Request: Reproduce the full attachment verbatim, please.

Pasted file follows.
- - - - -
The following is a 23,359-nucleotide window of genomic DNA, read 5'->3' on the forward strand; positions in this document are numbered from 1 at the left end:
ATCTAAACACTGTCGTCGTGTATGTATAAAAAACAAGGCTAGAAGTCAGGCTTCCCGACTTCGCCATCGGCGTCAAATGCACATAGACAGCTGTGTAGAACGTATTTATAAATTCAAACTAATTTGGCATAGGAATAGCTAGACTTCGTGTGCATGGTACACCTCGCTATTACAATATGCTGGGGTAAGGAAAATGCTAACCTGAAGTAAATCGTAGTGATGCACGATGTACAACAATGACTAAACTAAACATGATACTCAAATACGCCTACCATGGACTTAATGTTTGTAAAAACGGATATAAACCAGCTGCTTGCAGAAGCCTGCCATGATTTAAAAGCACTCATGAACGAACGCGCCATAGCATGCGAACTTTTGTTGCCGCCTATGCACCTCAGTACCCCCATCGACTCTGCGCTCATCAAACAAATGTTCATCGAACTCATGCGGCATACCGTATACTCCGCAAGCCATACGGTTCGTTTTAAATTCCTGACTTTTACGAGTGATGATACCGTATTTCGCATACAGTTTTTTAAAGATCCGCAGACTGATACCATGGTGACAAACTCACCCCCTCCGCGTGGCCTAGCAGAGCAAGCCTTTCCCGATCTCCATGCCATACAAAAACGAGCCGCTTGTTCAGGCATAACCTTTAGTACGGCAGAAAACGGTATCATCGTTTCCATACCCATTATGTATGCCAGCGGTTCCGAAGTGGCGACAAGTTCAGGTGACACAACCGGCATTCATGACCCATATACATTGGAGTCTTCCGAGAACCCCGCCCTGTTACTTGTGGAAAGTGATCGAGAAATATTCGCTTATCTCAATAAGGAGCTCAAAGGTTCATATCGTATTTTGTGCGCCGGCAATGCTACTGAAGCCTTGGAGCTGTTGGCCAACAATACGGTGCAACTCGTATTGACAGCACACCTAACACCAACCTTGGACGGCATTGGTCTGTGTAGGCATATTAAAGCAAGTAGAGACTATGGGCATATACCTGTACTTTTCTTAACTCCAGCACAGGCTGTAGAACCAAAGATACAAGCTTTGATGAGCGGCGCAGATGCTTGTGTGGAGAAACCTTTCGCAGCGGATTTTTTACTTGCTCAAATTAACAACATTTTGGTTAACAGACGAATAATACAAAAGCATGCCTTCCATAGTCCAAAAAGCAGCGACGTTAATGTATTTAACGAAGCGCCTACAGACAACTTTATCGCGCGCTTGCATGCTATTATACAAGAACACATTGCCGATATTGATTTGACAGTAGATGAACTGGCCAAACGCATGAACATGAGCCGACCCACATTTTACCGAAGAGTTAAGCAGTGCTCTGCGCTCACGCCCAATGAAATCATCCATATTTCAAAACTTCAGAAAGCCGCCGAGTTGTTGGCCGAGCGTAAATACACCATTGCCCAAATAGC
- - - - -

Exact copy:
The following is a 23,359-nucleotide window of genomic DNA, read 5'->3' on the forward strand; positions in this document are numbered from 1 at the left end:
ATCTAAACACTGTCGTCGTGTATGTATAAAAAACAAGGCTAGAAGTCAGGCTTCCCGACTTCGCCATCGGCGTCAAATGCACATAGACAGCTGTGTAGAACGTATTTATAAATTCAAACTAATTTGGCATAGGAATAGCTAGACTTCGTGTGCATGGTACACCTCGCTATTACAATATGCTGGGGTAAGGAAAATGCTAACCTGAAGTAAATCGTAGTGATGCACGATGTACAACAATGACTAAACTAAACATGATACTCAAATACGCCTACCATGGACTTAATGTTTGTAAAAACGGATATAAACCAGCTGCTTGCAGAAGCCTGCCATGATTTAAAAGCACTCATGAACGAACGCGCCATAGCATGCGAACTTTTGTTGCCGCCTATGCACCTCAGTACCCCCATCGACTCTGCGCTCATCAAACAAATGTTCATCGAACTCATGCGGCATACCGTATACTCCGCAAGCCATACGGTTCGTTTTAAATTCCTGACTTTTACGAGTGATGATACCGTATTTCGCATACAGTTTTTTAAAGATCCGCAGACTGATACCATGGTGACAAACTCACCCCCTCCGCGTGGCCTAGCAGAGCAAGCCTTTCCCGATCTCCATGCCATACAAAAACGAGCCGCTTGTTCAGGCATAACCTTTAGTACGGCAGAAAACGGTATCATCGTTTCCATACCCATTATGTATGCCAGCGGTTCCGAAGTGGCGACAAGTTCAGGTGACACAACCGGCATTCATGACCCATATACATTGGAGTCTTCCGAGAACCCCGCCCTGTTACTTGTGGAAAGTGATCGAGAAATATTCGCTTATCTCAATAAGGAGCTCAAAGGTTCATATCGTATTTTGTGCGCCGGCAATGCTACTGAAGCCTTGGAGCTGTTGGCCAACAATACGGTGCAACTCGTATTGACAGCACACCTAACACCAACCTTGGACGGCATTGGTCTGTGTAGGCATATTAAAGCAAGTAGAGACTATGGGCATATACCTGTACTTTTCTTAACTCCAGCACAGGCTGTAGAACCAAAGATACAAGCTTTGATGAGCGGCGCAGATGCTTGTGTGGAGAAACCTTTCGCAGCGGATTTTTTACTTGCTCAAATTAACAACATTTTGGTTAACAGACGAATAATACAAAAGCATGCCTTCCATAGTCCAAAAAGCAGCGACGTTAATGTATTTAACGAAGCGCCTACAGACAACTTTATCGCGCGCTTGCATGCTATTATACAAGAACACATTGCCGATATTGATTTGACAGTAGATGAACTGGCCAAACGCATGAACATGAGCCGACCCACATTTTACCGAAGAGTTAAGCAGTGCTCTGCGCTCACGCCCAATGAAATCATCCATATTTCAAAACTTCAGAAAGCCGCCGAGTTGTTGGCCGAGCGTAAATACACCATTGCCCAAATAGC